However, other residents are pretty capable of looking after themselves, including these big honeyeaters.
Yellow-throated Miners Manorina flavigula are aggressive, colonial inland dwellers.
Blue-faced Honeyeater Entomyzon cyanotis, a striking big honeyeater of the inland east and the tropics.
This is a young bird without a strongly blue face.
The Goondiwindi gardens are very different in intent and their appearance is accordingly also very different; their formal name, Botanic Gardens of the Western Woodlands, reflects this. Their 22 hectares were gazetted in 1987, following determined action by a committee of local field naturalists to turn a newly excavated area of degraded woodland to good use. They were supported by the local council who acted as a trustee and later by a federal Bicentennial grant in 1988 and by private donations. 
Welcome to the gardens, on the northern edge of town.
Plantings began in 1988 of thousands of trees and shrubs across the site but I can't determine when the gardens opened to the public. The key difference between this garden and Emerald's is that the Goondiwindi committee determined from the start that the focus was to be exclusively on the plants of the upper Darling catchment; the plantings represent species of 27 plant communities within this semi-arid area. (The Darling is one of the two major rivers of the mighty Murray-Darling Basin which dominates south-eastern Australia, flowing to the sea on the south coast.)
The large lake, with island, is the focal point of the gardens.
It was excavated in the 1980s to provide fill for the nearby raised bulk grain storage facility.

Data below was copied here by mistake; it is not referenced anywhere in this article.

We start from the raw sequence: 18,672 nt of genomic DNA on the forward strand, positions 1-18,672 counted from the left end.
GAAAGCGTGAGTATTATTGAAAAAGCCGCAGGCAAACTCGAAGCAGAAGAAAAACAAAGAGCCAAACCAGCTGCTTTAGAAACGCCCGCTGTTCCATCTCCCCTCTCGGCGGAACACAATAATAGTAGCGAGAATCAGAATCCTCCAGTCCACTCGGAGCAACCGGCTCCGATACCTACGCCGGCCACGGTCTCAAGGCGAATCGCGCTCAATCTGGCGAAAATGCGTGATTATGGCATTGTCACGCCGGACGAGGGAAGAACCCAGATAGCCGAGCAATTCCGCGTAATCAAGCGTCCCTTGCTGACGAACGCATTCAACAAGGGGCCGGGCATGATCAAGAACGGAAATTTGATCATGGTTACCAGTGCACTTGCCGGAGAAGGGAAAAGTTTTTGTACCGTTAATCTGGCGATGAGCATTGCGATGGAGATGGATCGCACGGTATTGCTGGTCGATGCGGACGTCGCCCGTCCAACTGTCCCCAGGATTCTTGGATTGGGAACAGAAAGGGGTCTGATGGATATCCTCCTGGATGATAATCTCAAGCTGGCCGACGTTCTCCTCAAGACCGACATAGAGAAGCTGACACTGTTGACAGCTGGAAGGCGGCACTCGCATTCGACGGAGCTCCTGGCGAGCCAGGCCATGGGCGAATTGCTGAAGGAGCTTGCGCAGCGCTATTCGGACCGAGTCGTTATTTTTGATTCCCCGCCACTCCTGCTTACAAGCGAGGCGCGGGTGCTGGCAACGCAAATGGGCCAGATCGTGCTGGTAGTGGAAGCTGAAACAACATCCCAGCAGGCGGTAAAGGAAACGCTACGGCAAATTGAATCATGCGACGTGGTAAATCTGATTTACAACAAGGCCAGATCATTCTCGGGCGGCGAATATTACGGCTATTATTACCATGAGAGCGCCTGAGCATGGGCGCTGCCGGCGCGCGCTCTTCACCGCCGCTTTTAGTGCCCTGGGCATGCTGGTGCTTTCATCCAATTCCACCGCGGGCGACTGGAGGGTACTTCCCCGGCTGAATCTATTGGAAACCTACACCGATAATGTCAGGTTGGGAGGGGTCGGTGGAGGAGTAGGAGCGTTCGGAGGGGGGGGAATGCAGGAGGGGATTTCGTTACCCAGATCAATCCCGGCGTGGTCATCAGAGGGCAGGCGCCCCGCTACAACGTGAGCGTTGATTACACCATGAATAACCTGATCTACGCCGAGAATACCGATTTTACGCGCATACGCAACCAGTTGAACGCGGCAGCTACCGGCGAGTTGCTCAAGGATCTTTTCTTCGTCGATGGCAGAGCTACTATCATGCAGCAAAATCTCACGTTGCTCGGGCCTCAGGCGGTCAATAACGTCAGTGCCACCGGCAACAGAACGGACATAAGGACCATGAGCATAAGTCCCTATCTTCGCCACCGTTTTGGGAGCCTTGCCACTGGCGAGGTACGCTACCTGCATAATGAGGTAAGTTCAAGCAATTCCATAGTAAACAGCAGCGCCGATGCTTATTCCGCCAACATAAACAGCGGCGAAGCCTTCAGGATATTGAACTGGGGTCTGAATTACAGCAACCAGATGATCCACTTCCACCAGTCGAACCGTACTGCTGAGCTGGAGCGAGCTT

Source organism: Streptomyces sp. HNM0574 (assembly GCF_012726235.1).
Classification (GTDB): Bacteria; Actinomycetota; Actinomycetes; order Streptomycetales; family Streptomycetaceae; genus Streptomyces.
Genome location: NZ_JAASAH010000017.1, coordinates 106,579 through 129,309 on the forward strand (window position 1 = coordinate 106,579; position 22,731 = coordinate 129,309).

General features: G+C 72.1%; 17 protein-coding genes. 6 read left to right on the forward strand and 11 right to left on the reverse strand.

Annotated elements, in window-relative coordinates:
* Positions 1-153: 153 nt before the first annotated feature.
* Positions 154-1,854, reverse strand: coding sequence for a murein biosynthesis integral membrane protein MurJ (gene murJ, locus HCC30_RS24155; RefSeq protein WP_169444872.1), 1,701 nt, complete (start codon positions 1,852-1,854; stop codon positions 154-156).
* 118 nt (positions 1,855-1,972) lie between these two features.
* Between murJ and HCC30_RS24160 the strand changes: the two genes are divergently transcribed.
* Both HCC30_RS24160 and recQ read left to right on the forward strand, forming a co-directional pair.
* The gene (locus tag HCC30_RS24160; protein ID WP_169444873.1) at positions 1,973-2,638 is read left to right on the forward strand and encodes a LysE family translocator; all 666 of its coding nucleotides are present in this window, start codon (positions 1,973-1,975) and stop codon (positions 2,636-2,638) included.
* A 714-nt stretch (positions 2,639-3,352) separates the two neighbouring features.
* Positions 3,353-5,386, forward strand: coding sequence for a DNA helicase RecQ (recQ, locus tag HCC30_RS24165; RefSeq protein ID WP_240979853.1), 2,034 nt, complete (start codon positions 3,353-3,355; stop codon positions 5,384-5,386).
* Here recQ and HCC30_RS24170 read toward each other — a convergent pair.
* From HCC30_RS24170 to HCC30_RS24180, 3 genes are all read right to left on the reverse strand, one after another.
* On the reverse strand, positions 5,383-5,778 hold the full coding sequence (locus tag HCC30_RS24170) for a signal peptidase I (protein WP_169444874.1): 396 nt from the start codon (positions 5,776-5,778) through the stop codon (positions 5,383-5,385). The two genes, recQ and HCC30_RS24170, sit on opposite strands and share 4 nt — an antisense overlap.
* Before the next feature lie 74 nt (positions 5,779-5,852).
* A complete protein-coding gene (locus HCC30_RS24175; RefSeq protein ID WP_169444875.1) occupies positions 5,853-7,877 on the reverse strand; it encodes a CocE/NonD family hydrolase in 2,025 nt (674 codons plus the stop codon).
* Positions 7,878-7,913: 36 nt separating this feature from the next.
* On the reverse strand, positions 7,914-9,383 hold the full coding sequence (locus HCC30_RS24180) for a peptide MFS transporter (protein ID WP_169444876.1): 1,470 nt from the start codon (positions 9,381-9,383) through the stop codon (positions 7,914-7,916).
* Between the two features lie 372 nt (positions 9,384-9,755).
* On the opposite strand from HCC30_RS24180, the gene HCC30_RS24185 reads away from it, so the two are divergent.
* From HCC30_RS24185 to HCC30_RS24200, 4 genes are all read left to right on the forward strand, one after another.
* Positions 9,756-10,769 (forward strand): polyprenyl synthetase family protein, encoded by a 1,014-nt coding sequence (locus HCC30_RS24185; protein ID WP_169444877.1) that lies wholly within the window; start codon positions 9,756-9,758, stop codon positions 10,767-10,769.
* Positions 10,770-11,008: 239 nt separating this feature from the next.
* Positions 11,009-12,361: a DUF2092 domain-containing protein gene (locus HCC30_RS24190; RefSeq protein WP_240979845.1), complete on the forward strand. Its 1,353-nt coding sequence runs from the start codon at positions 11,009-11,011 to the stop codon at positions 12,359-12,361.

To their credit the council at the time insisted that the perimeter shape and 'island' be left
suitable for a future possible lake.


As with Emerald, there are lawns and covered areas (including the concert stand below) to serve the community, in addition to the magnificent plantings.


But it's the plantings that I'll be going back for whenever I'm in that part of the world again. Given the age of them, it's not always clear what are planted and what original, but that adds to the attraction and of course as years go by the lines will be increasingly blurred.
Queensland Bottle Tree Brachychiton rupestris.
Labelling is generally excellent.


Weeping Myall Acacia pendula; a very elegant wattle of the western plains.

River Cooba Acacia salcina, a wattle mostly associated with watercourses.
Wilga Geijera parviflora, Family Rutaceae. A beautiful spreading small tree, the appearance of whose
delicate small flowers bely the fact that they are pollinated by blowflies, and smell accordingly...
Senna sp.; there are many species, and within some species a bewildering array of sub-species
with different leaf forms. I don't blame them for not labelling this one, and I can't help!
Nonetheless, as previously noted, the signage is overall very good.
An Eremophila garden is always of interest to me; the signage is broadly informative, well beyond
just identifying plants.

Sadly these Australian Wood Ducks seemed both uninterested in the information on the wetland reclamation
details, and heedless of the warning, as they took to the 10 metre deep water immediately afterwards.
I must admit that they did seem to know that they were doing...
We were travelling fairly long distances on the return trip and didn't have much time for birding (and it was the middle of the day) but this beauty made up for that.
Scaly-breasted Lorikeet Trichoglossus chlorolepidotus, a smaller and relatively demure relation
of the raucous and pushy Rainbows (see above), feeding on eucalyptus blossom.
 

If you're passing through either of these towns - and many people do - please make the time to visit their gardens. You won't be disappointed.

(Any hints for gardens, especially native ones, that I should visit would be gratefully received.)

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2 comments:

ChristopherJames said...

Thank you for this post. It has really been a while since I've been here! It's a good reminder for me to take my track pants and shoes out of storage and bring them out into the fresh air again!

Ian Fraser said...

Thanks Christopher and welcome back. Yes, we can't get out in the fresh air too much!